Mr Meere cites consumer banking transactions, from providing mobile banking to using transfer services, such as Barclays’ Pingit, to multiple searches on price comparison sites, as developments that are increasing the stress on financial firms’ IT. Systems designed around green-screen terminals used by trained clerks in the back office were simply not designed for our always-on world.
To respond, financial firms are having to look beyond their own resources to find technology providers and partners that can help them to innovate and grow, but also to manage risks.
Some of these partners are banking or financial sector specialists, who can spread the cost of their technology investment across a range of financial firms.
Others are generalist IT providers, drawing experience from other sectors, especially retailing, but also areas such as communications, marketing or even logistics.
“Obviously we’ve gone through an unprecedented crisis and there is unprecedented pressure for change,” says Peter Leukert, head of the Capco Institute.
“Banks are taking a much more sophisticated view of the value chain and looking at what can be ‘industrialised’. Can we partner with technology providers? If the provider is doing work for several banks, it can be more cost effective. We are starting to see the industrialisation of the banking industry. It will become a normal industry, not doing everything in-house, but using suppliers – a true division of labour.”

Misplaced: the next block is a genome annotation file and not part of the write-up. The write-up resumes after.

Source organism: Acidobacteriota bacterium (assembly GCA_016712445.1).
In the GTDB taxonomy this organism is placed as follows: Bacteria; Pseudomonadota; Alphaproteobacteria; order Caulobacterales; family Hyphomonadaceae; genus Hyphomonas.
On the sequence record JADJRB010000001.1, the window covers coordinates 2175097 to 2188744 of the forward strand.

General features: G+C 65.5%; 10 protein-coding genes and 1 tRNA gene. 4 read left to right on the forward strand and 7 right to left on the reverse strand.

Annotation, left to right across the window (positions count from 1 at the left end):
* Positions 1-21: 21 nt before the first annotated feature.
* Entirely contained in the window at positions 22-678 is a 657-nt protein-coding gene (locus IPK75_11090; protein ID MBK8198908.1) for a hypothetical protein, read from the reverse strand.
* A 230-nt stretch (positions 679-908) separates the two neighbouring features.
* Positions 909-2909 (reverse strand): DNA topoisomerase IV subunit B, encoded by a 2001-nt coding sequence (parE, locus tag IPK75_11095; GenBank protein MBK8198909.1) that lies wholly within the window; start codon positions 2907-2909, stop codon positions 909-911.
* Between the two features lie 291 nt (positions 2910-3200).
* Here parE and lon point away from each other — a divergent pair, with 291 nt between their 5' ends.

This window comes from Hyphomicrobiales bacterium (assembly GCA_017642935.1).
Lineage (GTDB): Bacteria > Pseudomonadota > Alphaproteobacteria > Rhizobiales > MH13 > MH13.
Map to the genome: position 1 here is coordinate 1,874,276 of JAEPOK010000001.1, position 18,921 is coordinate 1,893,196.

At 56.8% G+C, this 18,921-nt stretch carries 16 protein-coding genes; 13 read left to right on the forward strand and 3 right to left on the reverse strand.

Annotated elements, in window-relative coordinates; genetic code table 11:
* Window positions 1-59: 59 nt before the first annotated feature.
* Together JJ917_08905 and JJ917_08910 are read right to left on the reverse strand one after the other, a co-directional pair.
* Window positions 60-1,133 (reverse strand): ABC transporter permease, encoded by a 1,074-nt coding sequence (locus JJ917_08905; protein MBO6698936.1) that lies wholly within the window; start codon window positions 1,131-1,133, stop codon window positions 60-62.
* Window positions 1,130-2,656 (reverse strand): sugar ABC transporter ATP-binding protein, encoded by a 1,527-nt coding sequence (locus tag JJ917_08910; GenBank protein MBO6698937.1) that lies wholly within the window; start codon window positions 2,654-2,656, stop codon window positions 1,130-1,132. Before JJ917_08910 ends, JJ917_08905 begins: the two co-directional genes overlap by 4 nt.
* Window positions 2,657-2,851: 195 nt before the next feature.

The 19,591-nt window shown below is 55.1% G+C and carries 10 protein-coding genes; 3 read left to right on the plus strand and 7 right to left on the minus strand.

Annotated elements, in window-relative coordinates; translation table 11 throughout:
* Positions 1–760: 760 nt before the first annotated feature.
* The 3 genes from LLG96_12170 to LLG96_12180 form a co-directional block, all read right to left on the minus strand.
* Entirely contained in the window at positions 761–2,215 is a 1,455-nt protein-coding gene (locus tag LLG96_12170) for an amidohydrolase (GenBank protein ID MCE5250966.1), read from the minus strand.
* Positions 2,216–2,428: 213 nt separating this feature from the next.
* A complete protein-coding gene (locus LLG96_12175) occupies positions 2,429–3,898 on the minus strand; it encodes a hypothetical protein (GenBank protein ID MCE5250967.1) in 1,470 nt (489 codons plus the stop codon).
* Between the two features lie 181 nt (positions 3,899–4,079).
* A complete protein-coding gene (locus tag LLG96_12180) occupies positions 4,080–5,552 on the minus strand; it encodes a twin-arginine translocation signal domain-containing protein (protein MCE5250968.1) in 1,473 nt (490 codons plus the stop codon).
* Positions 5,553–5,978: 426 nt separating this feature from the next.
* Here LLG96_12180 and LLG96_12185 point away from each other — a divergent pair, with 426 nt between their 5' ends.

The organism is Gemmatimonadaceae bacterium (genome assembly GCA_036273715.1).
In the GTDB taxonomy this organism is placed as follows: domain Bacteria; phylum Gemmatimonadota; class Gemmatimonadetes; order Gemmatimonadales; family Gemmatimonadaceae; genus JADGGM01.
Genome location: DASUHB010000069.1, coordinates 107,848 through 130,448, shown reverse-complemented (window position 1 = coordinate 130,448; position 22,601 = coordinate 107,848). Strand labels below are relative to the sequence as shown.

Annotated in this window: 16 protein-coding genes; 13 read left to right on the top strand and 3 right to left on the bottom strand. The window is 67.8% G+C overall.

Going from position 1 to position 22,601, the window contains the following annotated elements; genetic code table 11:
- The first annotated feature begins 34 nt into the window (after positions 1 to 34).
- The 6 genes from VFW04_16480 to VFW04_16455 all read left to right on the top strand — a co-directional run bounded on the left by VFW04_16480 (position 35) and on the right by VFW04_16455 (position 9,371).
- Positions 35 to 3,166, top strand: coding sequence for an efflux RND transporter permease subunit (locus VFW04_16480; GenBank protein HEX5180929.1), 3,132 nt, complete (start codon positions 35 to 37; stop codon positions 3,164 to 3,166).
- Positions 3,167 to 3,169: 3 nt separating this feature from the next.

Some IT suppliers will be providing standardised services, such as e-mail or IT infrastructure. But the more interesting projects go much further.
“Financial companies are reaching out to service providers to ‘co-innovate’ in new ways of doing things,” says Rahul Singh, president for financial services and business services at HCL Technologies.
“Firms have their own IT departments and relationships with existing service providers, but innovation is more likely to happen in uncontrolled environments. You can’t have a ‘boxed’ model of innovation. So we try to bring in external processes or talent to the issue.”
Aegon’s Mr Hietkamp adds: “Early in the process, we are very conscious of defining, together with our business lines, the business value the technology partner can deliver. And alignment with our business strategy is crucial.”
And, as PA Consulting’s Mr Meere points out, finance firms are increasingly holding innovation days or competitions, where technology partners meet to work through a business problem.
Technology provider SunGard recently held a “hackathon” in New York to develop ideas for financial firms. Chief technology officer Steve Silberstein recommends: “Make sure there is a good shared interest, a problem to solve and agreement as to the solution.”
And this is likely to be an ongoing relationship as financial firms draw on more external expertise to create new products and, down the line, greater profits.
“Technology that was a choice is now a must-have, such as more innovation inside the branch, more efficient customer service or new channels to market,” says Nic Merriman, UK chief technology officer at IT provider Avanade. “IT is not just a back-office operation but, increasingly, a partner of the bank.”